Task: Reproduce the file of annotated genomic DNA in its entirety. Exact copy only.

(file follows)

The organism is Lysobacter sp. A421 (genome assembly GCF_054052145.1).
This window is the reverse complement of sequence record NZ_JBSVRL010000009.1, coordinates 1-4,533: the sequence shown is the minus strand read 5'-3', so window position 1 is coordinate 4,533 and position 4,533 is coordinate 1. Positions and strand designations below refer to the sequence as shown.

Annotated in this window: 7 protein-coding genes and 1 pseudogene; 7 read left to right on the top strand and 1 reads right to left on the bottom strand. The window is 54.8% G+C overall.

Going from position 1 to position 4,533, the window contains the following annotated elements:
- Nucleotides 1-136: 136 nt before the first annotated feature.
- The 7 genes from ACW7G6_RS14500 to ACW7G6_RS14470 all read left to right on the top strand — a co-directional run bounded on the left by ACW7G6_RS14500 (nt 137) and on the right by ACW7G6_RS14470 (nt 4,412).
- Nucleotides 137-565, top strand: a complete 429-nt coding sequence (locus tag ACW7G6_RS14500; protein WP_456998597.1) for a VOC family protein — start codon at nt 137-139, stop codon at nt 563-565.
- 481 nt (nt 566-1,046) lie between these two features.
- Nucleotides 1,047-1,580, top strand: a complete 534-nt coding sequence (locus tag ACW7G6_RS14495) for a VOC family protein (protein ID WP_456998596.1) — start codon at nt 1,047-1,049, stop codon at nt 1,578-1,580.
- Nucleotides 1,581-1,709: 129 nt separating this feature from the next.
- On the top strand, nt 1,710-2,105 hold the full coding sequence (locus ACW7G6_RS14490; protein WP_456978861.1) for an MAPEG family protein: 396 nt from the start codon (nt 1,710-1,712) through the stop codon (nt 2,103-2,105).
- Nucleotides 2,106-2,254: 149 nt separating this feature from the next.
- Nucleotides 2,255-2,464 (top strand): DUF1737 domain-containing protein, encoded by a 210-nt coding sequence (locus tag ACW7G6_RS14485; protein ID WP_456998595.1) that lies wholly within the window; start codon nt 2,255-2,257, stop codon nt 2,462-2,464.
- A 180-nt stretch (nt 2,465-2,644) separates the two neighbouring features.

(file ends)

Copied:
The organism is Lysobacter sp. A421 (genome assembly GCF_054052145.1).
This window is the reverse complement of sequence record NZ_JBSVRL010000009.1, coordinates 1-4,533: the sequence shown is the minus strand read 5'-3', so window position 1 is coordinate 4,533 and position 4,533 is coordinate 1. Positions and strand designations below refer to the sequence as shown.

Annotated in this window: 7 protein-coding genes and 1 pseudogene; 7 read left to right on the top strand and 1 reads right to left on the bottom strand. The window is 54.8% G+C overall.

Going from position 1 to position 4,533, the window contains the following annotated elements:
- Nucleotides 1-136: 136 nt before the first annotated feature.
- The 7 genes from ACW7G6_RS14500 to ACW7G6_RS14470 all read left to right on the top strand — a co-directional run bounded on the left by ACW7G6_RS14500 (nt 137) and on the right by ACW7G6_RS14470 (nt 4,412).
- Nucleotides 137-565, top strand: a complete 429-nt coding sequence (locus tag ACW7G6_RS14500; protein WP_456998597.1) for a VOC family protein — start codon at nt 137-139, stop codon at nt 563-565.
- 481 nt (nt 566-1,046) lie between these two features.
- Nucleotides 1,047-1,580, top strand: a complete 534-nt coding sequence (locus tag ACW7G6_RS14495) for a VOC family protein (protein ID WP_456998596.1) — start codon at nt 1,047-1,049, stop codon at nt 1,578-1,580.
- Nucleotides 1,581-1,709: 129 nt separating this feature from the next.
- On the top strand, nt 1,710-2,105 hold the full coding sequence (locus ACW7G6_RS14490; protein WP_456978861.1) for an MAPEG family protein: 396 nt from the start codon (nt 1,710-1,712) through the stop codon (nt 2,103-2,105).
- Nucleotides 2,106-2,254: 149 nt separating this feature from the next.
- Nucleotides 2,255-2,464 (top strand): DUF1737 domain-containing protein, encoded by a 210-nt coding sequence (locus tag ACW7G6_RS14485; protein ID WP_456998595.1) that lies wholly within the window; start codon nt 2,255-2,257, stop codon nt 2,462-2,464.
- A 180-nt stretch (nt 2,465-2,644) separates the two neighbouring features.